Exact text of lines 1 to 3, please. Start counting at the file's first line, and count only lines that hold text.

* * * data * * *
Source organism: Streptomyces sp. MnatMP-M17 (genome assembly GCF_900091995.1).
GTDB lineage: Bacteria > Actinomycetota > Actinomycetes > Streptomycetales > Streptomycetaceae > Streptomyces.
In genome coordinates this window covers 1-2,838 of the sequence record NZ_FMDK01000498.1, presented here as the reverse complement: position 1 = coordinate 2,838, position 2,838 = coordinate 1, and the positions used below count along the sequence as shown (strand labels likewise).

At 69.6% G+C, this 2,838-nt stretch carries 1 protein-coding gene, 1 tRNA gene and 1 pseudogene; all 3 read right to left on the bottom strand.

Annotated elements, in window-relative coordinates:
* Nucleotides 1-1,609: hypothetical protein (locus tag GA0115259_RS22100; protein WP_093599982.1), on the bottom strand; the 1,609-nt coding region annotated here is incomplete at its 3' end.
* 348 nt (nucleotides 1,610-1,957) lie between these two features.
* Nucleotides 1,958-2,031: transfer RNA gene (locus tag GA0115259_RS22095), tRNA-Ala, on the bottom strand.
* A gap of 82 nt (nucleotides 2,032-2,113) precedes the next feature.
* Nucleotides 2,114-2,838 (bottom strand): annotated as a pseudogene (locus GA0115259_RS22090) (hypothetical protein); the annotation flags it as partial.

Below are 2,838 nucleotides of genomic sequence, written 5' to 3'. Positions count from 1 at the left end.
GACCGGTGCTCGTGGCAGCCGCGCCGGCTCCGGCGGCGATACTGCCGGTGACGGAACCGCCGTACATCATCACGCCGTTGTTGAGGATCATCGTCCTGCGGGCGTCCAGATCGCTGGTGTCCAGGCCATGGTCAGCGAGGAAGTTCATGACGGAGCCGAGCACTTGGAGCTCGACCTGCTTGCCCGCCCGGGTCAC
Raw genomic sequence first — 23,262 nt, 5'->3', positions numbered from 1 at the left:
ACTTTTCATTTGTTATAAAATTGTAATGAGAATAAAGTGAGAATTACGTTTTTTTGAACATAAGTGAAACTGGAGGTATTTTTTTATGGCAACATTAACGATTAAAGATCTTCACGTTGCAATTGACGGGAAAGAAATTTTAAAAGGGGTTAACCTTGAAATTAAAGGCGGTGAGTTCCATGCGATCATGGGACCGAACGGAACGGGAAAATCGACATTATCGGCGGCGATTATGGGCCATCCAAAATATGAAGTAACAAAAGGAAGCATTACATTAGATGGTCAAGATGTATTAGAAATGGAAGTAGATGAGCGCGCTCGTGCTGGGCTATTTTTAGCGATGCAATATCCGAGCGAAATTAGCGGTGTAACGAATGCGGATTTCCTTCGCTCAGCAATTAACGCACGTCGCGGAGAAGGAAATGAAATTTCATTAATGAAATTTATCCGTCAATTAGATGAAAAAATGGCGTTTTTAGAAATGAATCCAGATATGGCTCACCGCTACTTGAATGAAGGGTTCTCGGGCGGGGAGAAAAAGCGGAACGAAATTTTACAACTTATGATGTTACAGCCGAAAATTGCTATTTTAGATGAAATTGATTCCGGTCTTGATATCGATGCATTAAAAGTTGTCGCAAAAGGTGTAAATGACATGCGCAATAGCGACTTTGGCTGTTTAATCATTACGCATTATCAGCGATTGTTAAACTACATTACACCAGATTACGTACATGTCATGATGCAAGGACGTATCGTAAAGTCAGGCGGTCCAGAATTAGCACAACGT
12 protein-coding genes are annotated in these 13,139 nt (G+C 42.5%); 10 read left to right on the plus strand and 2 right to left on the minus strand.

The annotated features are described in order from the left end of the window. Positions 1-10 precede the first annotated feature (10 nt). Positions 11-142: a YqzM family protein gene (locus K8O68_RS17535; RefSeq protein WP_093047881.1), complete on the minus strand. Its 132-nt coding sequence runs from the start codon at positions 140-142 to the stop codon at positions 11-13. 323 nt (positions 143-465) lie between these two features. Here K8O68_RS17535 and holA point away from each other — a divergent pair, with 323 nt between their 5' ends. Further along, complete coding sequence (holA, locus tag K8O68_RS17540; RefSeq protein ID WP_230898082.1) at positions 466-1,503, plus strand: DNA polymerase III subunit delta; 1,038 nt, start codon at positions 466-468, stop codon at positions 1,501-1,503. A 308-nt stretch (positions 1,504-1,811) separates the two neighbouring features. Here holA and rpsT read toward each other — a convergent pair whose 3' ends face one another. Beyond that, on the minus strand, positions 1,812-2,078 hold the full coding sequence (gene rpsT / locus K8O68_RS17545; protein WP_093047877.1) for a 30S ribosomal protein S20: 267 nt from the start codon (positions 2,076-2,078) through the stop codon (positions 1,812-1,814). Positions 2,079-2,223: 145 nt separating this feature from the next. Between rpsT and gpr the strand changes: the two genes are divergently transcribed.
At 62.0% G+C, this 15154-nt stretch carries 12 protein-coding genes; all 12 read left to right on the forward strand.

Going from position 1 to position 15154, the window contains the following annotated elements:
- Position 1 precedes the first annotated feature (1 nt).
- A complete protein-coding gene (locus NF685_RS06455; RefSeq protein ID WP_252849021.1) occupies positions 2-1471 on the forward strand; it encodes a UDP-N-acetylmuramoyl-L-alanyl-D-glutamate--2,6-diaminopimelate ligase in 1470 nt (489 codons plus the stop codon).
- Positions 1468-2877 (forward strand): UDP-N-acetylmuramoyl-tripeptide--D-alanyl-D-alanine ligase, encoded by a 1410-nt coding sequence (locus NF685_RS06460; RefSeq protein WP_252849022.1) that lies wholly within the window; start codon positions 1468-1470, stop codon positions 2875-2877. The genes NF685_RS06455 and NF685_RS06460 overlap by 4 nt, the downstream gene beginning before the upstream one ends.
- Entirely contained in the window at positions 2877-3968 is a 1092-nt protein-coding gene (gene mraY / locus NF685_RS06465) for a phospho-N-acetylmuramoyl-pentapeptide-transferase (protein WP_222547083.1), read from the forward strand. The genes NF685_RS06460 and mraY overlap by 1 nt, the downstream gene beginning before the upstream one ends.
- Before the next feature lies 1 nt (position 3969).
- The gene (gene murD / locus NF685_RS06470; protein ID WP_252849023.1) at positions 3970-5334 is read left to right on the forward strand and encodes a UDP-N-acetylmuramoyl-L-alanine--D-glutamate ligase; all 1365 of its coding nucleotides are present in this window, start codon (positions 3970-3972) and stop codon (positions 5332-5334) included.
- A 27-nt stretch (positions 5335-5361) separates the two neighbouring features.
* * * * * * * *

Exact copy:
Source organism: Streptomyces sp. MnatMP-M17 (genome assembly GCF_900091995.1).
GTDB lineage: Bacteria > Actinomycetota > Actinomycetes > Streptomycetales > Streptomycetaceae > Streptomyces.
In genome coordinates this window covers 1-2,838 of the sequence record NZ_FMDK01000498.1, presented here as the reverse complement: position 1 = coordinate 2,838, position 2,838 = coordinate 1, and the positions used below count along the sequence as shown (strand labels likewise).